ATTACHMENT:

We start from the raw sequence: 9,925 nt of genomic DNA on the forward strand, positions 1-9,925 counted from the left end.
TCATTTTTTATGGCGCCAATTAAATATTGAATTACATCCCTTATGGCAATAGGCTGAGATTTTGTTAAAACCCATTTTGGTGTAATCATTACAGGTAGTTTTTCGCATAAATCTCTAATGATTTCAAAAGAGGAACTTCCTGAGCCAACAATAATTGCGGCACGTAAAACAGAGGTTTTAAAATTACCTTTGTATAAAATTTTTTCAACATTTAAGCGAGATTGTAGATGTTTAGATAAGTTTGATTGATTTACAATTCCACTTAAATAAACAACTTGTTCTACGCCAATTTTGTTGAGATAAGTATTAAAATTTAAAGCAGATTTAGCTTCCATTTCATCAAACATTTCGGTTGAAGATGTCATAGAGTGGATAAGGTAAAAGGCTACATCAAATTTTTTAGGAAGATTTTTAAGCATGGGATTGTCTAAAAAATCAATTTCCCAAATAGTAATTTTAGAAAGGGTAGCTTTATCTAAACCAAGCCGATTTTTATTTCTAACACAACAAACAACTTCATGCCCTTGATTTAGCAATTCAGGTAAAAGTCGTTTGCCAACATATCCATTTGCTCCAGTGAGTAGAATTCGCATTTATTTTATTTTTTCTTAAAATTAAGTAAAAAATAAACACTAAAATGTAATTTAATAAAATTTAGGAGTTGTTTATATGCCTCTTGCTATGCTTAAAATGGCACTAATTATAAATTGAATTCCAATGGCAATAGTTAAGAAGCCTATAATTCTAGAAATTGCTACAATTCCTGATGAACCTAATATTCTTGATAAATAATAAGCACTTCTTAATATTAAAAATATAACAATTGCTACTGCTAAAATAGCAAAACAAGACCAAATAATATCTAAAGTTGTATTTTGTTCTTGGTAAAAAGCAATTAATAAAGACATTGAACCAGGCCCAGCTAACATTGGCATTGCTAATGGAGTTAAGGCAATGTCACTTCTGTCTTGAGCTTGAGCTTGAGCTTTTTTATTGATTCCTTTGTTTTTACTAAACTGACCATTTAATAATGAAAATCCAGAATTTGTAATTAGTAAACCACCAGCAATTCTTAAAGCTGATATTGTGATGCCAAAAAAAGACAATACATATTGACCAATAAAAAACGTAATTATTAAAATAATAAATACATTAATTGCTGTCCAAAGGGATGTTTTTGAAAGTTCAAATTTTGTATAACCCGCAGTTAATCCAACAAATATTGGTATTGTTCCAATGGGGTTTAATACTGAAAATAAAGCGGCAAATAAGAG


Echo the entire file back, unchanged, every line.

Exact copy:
We start from the raw sequence: 9,925 nt of genomic DNA on the forward strand, positions 1-9,925 counted from the left end.
TCATTTTTTATGGCGCCAATTAAATATTGAATTACATCCCTTATGGCAATAGGCTGAGATTTTGTTAAAACCCATTTTGGTGTAATCATTACAGGTAGTTTTTCGCATAAATCTCTAATGATTTCAAAAGAGGAACTTCCTGAGCCAACAATAATTGCGGCACGTAAAACAGAGGTTTTAAAATTACCTTTGTATAAAATTTTTTCAACATTTAAGCGAGATTGTAGATGTTTAGATAAGTTTGATTGATTTACAATTCCACTTAAATAAACAACTTGTTCTACGCCAATTTTGTTGAGATAAGTATTAAAATTTAAAGCAGATTTAGCTTCCATTTCATCAAACATTTCGGTTGAAGATGTCATAGAGTGGATAAGGTAAAAGGCTACATCAAATTTTTTAGGAAGATTTTTAAGCATGGGATTGTCTAAAAAATCAATTTCCCAAATAGTAATTTTAGAAAGGGTAGCTTTATCTAAACCAAGCCGATTTTTATTTCTAACACAACAAACAACTTCATGCCCTTGATTTAGCAATTCAGGTAAAAGTCGTTTGCCAACATATCCATTTGCTCCAGTGAGTAGAATTCGCATTTATTTTATTTTTTCTTAAAATTAAGTAAAAAATAAACACTAAAATGTAATTTAATAAAATTTAGGAGTTGTTTATATGCCTCTTGCTATGCTTAAAATGGCACTAATTATAAATTGAATTCCAATGGCAATAGTTAAGAAGCCTATAATTCTAGAAATTGCTACAATTCCTGATGAACCTAATATTCTTGATAAATAATAAGCACTTCTTAATATTAAAAATATAACAATTGCTACTGCTAAAATAGCAAAACAAGACCAAATAATATCTAAAGTTGTATTTTGTTCTTGGTAAAAAGCAATTAATAAAGACATTGAACCAGGCCCAGCTAACATTGGCATTGCTAATGGAGTTAAGGCAATGTCACTTCTGTCTTGAGCTTGAGCTTGAGCTTTTTTATTGATTCCTTTGTTTTTACTAAACTGACCATTTAATAATGAAAATCCAGAATTTGTAATTAGTAAACCACCAGCAATTCTTAAAGCTGATATTGTGATGCCAAAAAAAGACAATACATATTGACCAATAAAAAACGTAATTATTAAAATAATAAATACATTAATTGCTGTCCAAAGGGATGTTTTTGAAAGTTCAAATTTTGTATAACCCGCAGTTAATCCAACAAATATTGGTATTGTTCCAATGGGGTTTAATACTGAAAATAAAGCGGCAAATAAGAG